New Delhi: 29-year-old Arzoo Khan could have taken refuge under many excuses to live a non-descript life -- hailing from a backward State like Jharkhand, an extremely poor family, being a girl and that too, from the conservative Muslim community. But some are supposed to shine like the sun and brighten the path for others.
The teenager, who used to wear a burqa to hide her jersey and track pants on the way to practice grounds, is now an international Lawn Bowls player. She has appeared in several newspaper reports and channels, and says, “Many people from my community in Ranchi earlier objected to my uniform and ‘playing with boys.’ Now they say they want their daughters to succeed like me.”
Driven by their mother, who is herself just a Xth pass but firmly believes in education, Arzoo and her brother Zahid have done exceptionally well for their circumstances. Zahid Hassan is a corporal in the Indian Air Force, currently working as a Communication Assistant. He was earlier into shooting and even represented Jharkhand in the National Games; but their parents couldn’t afford a rifle and that led him to eventually quit shooting.
Their father is a farmer in the Bharno Block of Gumla District in Jharkhand. On many days, they couldn't even afford two square meals a day, Arzoo said.
“For me, Lawn Bowls happened when I went to meet my brother at his shooting range in Ranchi in 2008. Mother and I had come from our home in Gumla (district) to see bhai. My mother, Jahanara Khatun, is only an Anganwadi worker, but she is very informed. She had read about Farzana Khan, who is from Jharkhand and won Gold in Lawn Bowls in the 2007 National Games, and asked if she was present at the range and if we could meet her,” said Arzoo.
“Incidentally, Farzana was there and we ended up having a long chat. She inspired me to try out Lawn Bowls. While I had only played Marbles in school and never thought of taking up sports for a career, I took her advice and started training,” Arzoo recalled.
It was a tough journey for Arzoo who had just started her B.Sc.; chemistry happens to be her first love. “With the launch of initiatives like Khelo India, there’s still a promise of a future for sportspersons. When I had started, there was no job security or financial security. So my parents said I must continue studies alongside. I used to travel four hours daily between my practice ground and college. Sometimes, there was just no money to travel or for food; my father is a simple farmer with very meager earnings,” she said.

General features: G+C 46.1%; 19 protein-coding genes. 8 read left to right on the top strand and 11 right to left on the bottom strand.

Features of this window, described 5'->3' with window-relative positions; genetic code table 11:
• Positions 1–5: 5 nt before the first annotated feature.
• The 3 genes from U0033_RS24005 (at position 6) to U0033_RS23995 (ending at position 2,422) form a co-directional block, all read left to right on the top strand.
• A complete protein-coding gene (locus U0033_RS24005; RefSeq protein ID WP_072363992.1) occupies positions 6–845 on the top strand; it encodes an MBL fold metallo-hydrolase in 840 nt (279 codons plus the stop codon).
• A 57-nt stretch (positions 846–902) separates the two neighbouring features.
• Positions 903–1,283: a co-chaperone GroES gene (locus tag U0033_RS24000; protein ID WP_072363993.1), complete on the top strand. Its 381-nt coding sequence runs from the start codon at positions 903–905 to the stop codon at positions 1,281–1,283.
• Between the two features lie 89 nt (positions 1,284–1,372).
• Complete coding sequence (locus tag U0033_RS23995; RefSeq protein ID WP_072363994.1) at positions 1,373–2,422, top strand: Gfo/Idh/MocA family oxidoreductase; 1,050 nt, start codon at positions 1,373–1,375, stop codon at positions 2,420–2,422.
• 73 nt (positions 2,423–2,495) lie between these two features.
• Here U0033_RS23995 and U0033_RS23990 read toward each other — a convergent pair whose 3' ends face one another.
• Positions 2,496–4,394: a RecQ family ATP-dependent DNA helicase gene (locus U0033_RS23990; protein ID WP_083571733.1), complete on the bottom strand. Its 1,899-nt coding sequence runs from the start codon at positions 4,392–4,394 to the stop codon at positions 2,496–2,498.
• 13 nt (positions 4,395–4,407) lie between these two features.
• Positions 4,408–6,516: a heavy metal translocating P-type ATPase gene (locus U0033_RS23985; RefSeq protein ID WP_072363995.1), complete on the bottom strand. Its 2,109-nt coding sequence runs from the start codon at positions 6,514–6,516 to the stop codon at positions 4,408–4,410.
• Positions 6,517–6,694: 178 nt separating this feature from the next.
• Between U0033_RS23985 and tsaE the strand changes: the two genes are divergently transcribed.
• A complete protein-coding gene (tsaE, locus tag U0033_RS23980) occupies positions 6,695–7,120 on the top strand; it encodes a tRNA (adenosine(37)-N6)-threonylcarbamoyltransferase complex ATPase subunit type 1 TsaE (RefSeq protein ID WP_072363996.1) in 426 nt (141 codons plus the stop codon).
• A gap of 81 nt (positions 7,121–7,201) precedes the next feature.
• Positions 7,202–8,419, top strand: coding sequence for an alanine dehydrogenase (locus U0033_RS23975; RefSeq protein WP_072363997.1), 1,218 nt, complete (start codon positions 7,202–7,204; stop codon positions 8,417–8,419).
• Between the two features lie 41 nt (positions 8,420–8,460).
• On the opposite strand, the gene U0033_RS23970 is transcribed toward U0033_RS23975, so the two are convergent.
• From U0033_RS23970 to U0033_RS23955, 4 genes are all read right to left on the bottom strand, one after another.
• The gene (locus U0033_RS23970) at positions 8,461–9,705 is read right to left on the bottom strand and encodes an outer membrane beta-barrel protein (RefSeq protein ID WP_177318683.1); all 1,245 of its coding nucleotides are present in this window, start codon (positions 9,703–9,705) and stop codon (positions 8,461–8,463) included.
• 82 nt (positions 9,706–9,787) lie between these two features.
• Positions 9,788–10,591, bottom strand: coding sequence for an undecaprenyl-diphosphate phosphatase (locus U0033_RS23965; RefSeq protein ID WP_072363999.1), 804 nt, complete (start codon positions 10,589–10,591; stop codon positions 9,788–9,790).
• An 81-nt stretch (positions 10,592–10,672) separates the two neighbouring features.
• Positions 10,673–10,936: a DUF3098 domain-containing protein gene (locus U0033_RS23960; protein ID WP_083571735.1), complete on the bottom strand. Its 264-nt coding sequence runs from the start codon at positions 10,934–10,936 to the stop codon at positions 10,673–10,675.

On top of it all were the snide remarks from people, ‘Beti ko beta banane ki koshish kar rahe hain.’ (They have mistaken their daughter for a son), Arzoo recalled.
Thankfully, with support from many corners, including the Australian coach of her Lawn Bowls’ team Richard Gayle, she started doing well. At the 2011 National Games, she won Gold in the Pairs Category. She repeated that feat at the 2012 National Championship. At the 2013 National Championship, she won Bronze and the same at the 2019 National Championship again.
“Initially, the prize money felt good. I won Rs. 7 lakh at the National Games. The money helped me finance my college studies and our household expenses. Then came the thrill of it. Today, I feel like I play for the national flag. There’s no bigger kick for a sportsperson than to see their national flag go up and the national anthem being played when they have won,” Arzoo says.
How do her parents feel today? “They are very proud, both of me and bhai. The game and our conviction has raised our economic and social standard. It has given me an identity and recognition. I am invited to the Republic Day celebrations in Delhi as a guest, and the people who spoke behind our backs now praise us profusely,” she said.
What are her thoughts on the prevailing religious divide and Hindu-Muslim acrimony in the country? “It’s sad and very noticeable. I can see that Hindus are becoming more Hindus and Muslims more Muslims in their outward appearance and behavior. This is when I firmly believe that religion is very personal, it is not to be exhibited to the rest of the world.”